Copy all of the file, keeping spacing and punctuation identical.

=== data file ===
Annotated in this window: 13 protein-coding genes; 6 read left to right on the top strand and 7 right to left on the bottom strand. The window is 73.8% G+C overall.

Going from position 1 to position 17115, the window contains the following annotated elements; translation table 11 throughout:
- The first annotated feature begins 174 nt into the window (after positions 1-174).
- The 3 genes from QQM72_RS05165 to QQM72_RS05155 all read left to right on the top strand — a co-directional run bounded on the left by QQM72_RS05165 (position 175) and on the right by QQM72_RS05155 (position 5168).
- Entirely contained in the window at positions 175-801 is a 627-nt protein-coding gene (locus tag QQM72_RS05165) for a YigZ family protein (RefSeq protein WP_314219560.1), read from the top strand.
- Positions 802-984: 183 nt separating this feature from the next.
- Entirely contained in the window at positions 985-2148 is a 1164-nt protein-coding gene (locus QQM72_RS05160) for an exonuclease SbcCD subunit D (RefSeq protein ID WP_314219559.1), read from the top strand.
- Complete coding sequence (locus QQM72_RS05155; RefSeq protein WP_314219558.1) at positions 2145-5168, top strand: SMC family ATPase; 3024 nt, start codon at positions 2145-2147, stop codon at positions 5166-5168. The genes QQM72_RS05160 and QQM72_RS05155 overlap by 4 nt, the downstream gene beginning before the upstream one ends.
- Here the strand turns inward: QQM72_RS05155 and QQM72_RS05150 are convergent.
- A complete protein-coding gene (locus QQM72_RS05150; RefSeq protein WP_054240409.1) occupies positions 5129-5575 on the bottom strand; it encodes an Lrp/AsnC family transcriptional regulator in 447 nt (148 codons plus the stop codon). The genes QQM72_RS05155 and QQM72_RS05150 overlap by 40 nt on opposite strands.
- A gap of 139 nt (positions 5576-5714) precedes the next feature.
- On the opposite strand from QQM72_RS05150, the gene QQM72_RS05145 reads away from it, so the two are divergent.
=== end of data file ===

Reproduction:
Annotated in this window: 13 protein-coding genes; 6 read left to right on the top strand and 7 right to left on the bottom strand. The window is 73.8% G+C overall.

Going from position 1 to position 17115, the window contains the following annotated elements; translation table 11 throughout:
- The first annotated feature begins 174 nt into the window (after positions 1-174).
- The 3 genes from QQM72_RS05165 to QQM72_RS05155 all read left to right on the top strand — a co-directional run bounded on the left by QQM72_RS05165 (position 175) and on the right by QQM72_RS05155 (position 5168).
- Entirely contained in the window at positions 175-801 is a 627-nt protein-coding gene (locus tag QQM72_RS05165) for a YigZ family protein (RefSeq protein WP_314219560.1), read from the top strand.
- Positions 802-984: 183 nt separating this feature from the next.
- Entirely contained in the window at positions 985-2148 is a 1164-nt protein-coding gene (locus QQM72_RS05160) for an exonuclease SbcCD subunit D (RefSeq protein ID WP_314219559.1), read from the top strand.
- Complete coding sequence (locus QQM72_RS05155; RefSeq protein WP_314219558.1) at positions 2145-5168, top strand: SMC family ATPase; 3024 nt, start codon at positions 2145-2147, stop codon at positions 5166-5168. The genes QQM72_RS05160 and QQM72_RS05155 overlap by 4 nt, the downstream gene beginning before the upstream one ends.
- Here the strand turns inward: QQM72_RS05155 and QQM72_RS05150 are convergent.
- A complete protein-coding gene (locus QQM72_RS05150; RefSeq protein WP_054240409.1) occupies positions 5129-5575 on the bottom strand; it encodes an Lrp/AsnC family transcriptional regulator in 447 nt (148 codons plus the stop codon). The genes QQM72_RS05155 and QQM72_RS05150 overlap by 40 nt on opposite strands.
- A gap of 139 nt (positions 5576-5714) precedes the next feature.
- On the opposite strand from QQM72_RS05150, the gene QQM72_RS05145 reads away from it, so the two are divergent.